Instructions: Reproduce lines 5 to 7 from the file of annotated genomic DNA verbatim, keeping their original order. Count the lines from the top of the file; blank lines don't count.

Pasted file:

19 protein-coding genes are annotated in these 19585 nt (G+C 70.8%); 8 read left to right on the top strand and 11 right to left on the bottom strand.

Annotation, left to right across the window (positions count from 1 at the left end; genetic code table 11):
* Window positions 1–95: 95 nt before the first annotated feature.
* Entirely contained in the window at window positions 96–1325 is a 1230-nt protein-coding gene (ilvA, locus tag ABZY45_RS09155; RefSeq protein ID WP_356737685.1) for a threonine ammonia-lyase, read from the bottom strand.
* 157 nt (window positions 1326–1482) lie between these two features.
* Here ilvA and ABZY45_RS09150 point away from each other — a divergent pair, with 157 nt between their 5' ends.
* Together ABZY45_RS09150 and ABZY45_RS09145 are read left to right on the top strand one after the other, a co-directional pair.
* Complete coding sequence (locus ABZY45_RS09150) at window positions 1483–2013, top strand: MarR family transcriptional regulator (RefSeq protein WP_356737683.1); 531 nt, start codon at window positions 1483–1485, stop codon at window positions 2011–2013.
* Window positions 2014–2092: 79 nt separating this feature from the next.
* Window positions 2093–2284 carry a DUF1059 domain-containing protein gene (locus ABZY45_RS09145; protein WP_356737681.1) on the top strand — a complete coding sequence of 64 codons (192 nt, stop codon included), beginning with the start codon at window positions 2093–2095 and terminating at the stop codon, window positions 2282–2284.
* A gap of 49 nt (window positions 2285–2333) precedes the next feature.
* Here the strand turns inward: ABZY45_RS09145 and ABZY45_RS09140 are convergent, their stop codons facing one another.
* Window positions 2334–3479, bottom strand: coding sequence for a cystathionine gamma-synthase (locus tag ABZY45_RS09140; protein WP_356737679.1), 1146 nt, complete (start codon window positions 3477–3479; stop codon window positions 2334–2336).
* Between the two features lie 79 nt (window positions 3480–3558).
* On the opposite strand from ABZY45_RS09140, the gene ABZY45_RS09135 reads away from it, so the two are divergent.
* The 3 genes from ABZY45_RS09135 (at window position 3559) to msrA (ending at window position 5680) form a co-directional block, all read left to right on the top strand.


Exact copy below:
* 157 nt (window positions 1326–1482) lie between these two features.
* Here ilvA and ABZY45_RS09150 point away from each other — a divergent pair, with 157 nt between their 5' ends.
* Together ABZY45_RS09150 and ABZY45_RS09145 are read left to right on the top strand one after the other, a co-directional pair.